As everyone reading this knows, Maine is a wonderful place to live. It’s a place of amazing beauty filled with communities where it’s easy to get to know your neighbors. In particular, Maine is a great place to raise a family.

The policies we enact in Augusta affect the potential of Maine families. That is why ensuring families have what they need to support their children, while participating fully in the workforce will produce better outcomes for Maine children, families, businesses and our state. We know from child developmental science that stable, consistent experiences and relationships early in life shape the architecture of the developing brain.

Family-friendly policies that help attract and retain workers are particularly important in a tight labor market and in a state where deaths outnumber births. Right now, three proposals before the Maine Legislature respond to the science of child development and support the flexibility families with young children need.

These are policies that not only support Maine families, but also encourage other young families to return or move to Maine, providing a much-needed boost to our workforce and long-term economic future. We must:

• Support paid family and medical leave. At some point, almost every Mainer will need to take extended time away from work for a major life event, like bonding with a new baby or caring for an ailing family member. Without paid leave, most Mainers can’t afford to take time away from work when their families need it most. Research has found that paid family leave can improve infant and maternal health and improves families’ economic stability. Paid leave is also good for Maine businesses, as employees with paid leave are more likely to return to work, reducing turnover costs. We must support L.D. 1964, which creates accessible paid family and medical leave for Maine.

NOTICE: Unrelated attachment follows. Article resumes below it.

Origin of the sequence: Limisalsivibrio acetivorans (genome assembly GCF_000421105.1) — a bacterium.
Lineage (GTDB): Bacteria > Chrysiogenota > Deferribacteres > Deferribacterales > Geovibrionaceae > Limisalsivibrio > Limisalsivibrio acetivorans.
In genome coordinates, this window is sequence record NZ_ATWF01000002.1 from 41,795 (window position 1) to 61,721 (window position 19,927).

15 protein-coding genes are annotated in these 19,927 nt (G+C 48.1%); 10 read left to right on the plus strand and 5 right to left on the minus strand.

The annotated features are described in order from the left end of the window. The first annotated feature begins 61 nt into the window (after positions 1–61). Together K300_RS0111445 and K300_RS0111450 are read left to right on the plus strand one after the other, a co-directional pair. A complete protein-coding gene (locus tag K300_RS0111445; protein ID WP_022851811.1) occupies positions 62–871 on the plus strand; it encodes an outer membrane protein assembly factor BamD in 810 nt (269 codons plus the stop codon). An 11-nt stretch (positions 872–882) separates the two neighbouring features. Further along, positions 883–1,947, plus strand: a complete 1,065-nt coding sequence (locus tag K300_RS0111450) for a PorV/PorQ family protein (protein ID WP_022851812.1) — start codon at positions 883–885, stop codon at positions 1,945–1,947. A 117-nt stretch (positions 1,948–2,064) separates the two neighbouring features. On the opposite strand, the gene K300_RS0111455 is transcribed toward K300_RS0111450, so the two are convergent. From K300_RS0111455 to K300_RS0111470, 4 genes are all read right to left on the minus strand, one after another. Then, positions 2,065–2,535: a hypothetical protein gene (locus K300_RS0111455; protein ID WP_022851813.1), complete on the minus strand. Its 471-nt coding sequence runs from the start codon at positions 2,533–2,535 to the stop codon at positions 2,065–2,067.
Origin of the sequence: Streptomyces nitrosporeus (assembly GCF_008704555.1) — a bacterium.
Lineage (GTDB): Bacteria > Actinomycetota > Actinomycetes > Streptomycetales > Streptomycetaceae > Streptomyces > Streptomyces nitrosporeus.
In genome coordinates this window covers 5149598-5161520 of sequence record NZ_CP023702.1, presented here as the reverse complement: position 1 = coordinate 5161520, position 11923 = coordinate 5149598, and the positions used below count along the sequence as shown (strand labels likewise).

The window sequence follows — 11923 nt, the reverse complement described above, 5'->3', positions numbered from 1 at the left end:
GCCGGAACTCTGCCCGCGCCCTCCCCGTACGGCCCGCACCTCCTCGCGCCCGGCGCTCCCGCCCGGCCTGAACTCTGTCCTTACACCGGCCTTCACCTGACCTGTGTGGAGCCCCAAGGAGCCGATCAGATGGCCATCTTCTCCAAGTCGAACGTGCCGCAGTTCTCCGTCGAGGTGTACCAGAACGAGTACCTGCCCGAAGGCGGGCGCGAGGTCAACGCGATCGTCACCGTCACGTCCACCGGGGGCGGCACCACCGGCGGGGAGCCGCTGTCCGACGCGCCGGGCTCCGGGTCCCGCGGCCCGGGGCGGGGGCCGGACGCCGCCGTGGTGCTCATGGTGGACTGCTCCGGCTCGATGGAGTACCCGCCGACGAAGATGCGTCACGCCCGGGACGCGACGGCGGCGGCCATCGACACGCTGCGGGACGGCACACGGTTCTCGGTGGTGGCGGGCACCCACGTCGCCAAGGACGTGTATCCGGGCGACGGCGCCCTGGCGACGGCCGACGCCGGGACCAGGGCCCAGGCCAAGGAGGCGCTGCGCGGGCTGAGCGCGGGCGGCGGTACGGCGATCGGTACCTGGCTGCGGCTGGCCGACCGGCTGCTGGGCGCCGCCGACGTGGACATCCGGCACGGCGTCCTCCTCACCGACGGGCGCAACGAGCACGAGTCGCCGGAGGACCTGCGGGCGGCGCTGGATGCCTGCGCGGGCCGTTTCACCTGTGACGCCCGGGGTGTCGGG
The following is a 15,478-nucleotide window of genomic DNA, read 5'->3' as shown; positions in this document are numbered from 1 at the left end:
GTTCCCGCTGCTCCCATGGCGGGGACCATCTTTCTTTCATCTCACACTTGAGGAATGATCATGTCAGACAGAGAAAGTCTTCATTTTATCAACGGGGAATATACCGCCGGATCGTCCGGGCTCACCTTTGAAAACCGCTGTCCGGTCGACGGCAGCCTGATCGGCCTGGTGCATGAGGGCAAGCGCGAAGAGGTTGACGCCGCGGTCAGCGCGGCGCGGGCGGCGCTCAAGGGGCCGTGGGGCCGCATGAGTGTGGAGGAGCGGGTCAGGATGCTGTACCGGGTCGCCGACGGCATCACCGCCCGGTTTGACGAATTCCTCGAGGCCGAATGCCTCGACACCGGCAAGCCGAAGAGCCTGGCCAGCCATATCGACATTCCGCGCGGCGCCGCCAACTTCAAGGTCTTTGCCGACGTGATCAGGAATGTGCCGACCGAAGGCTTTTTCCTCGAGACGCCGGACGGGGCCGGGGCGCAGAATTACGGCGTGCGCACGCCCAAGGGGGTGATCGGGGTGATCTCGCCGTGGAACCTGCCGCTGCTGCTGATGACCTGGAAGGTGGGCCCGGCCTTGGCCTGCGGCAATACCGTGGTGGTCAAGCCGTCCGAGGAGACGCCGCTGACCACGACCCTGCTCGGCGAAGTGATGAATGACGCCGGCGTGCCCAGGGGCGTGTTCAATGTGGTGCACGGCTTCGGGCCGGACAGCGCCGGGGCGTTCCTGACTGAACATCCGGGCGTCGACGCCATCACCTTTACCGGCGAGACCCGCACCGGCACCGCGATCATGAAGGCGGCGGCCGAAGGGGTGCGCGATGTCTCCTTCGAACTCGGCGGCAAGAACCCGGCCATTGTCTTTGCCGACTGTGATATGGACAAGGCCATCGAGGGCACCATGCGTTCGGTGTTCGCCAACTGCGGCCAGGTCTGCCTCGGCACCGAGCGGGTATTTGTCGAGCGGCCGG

• Invest in child care. Quality, affordable child care is critical to the workforce participation of Maine families. Data from the 2023 Maine KIDS COUNT Data Book found that nearly 70% of Maine children under the age of 6 live in households where all parents work. L.D. 1726 is critical to Maine families and our economy: We know that if parents don’t have access to child care, they can’t go to work. The bill would provide financial assistance so more working Maine families can get the help they need to pay for child care. The proposal also increases support for Head Start, which provides high-quality early care and education to children while supporting their families.

This legislation will also make critical investments in our state’s early childhood educators – the backbone of our workforce – who provide the education and care that allows parents to work and support the early learning and healthy development of Maine children.

• Expand publicly funded preschool programming. We’ve made steady progress on public preschool expansion over the past decade, reaching 50% enrollment for the first time. Yet we know access to preschool varies significantly based on where you live in Maine. It’s time to expand and strengthen preschool options to meet the needs of all Maine families. L.D. 1799 will work to ensure more children can access preschool. Full-day preschool statewide would support children, while also meeting the needs of working parents.

Mainers have a long tradition of working together to solve tough problems. We must take meaningful action now to support the needs of working families and children. Join us and encourage your legislators and Gov. Mills to work together to support paid family and medical leave, investments in child care and public preschool in the closing days of this legislative session. A prosperous future begins with recognizing that our youngest citizens must get what they need to become the adults who will strengthen our communities, build our economy and ensure a bright future for Maine.

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